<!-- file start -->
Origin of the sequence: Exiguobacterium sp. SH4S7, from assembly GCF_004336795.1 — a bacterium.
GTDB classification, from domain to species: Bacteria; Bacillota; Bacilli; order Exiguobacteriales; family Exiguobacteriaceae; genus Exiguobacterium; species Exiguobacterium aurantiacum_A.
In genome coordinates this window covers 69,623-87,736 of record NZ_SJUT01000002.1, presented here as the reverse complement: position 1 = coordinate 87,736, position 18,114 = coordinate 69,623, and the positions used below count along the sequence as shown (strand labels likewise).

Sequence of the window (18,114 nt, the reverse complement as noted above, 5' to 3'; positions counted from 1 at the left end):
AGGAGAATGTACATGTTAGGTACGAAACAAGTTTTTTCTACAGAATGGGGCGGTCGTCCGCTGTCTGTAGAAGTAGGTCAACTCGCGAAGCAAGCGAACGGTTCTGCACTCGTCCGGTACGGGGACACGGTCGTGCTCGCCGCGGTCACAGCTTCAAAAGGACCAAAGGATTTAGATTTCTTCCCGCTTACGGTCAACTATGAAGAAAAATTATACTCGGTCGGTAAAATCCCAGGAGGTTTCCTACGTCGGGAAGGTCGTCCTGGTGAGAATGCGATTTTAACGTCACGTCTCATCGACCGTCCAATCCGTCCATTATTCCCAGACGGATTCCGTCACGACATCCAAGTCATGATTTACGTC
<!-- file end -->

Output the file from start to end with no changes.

Origin of the sequence: Exiguobacterium sp. SH4S7, from assembly GCF_004336795.1 — a bacterium.
GTDB classification, from domain to species: Bacteria; Bacillota; Bacilli; order Exiguobacteriales; family Exiguobacteriaceae; genus Exiguobacterium; species Exiguobacterium aurantiacum_A.
In genome coordinates this window covers 69,623-87,736 of record NZ_SJUT01000002.1, presented here as the reverse complement: position 1 = coordinate 87,736, position 18,114 = coordinate 69,623, and the positions used below count along the sequence as shown (strand labels likewise).

Sequence of the window (18,114 nt, the reverse complement as noted above, 5' to 3'; positions counted from 1 at the left end):
AGGAGAATGTACATGTTAGGTACGAAACAAGTTTTTTCTACAGAATGGGGCGGTCGTCCGCTGTCTGTAGAAGTAGGTCAACTCGCGAAGCAAGCGAACGGTTCTGCACTCGTCCGGTACGGGGACACGGTCGTGCTCGCCGCGGTCACAGCTTCAAAAGGACCAAAGGATTTAGATTTCTTCCCGCTTACGGTCAACTATGAAGAAAAATTATACTCGGTCGGTAAAATCCCAGGAGGTTTCCTACGTCGGGAAGGTCGTCCTGGTGAGAATGCGATTTTAACGTCACGTCTCATCGACCGTCCAATCCGTCCATTATTCCCAGACGGATTCCGTCACGACATCCAAGTCATGATTTACGTC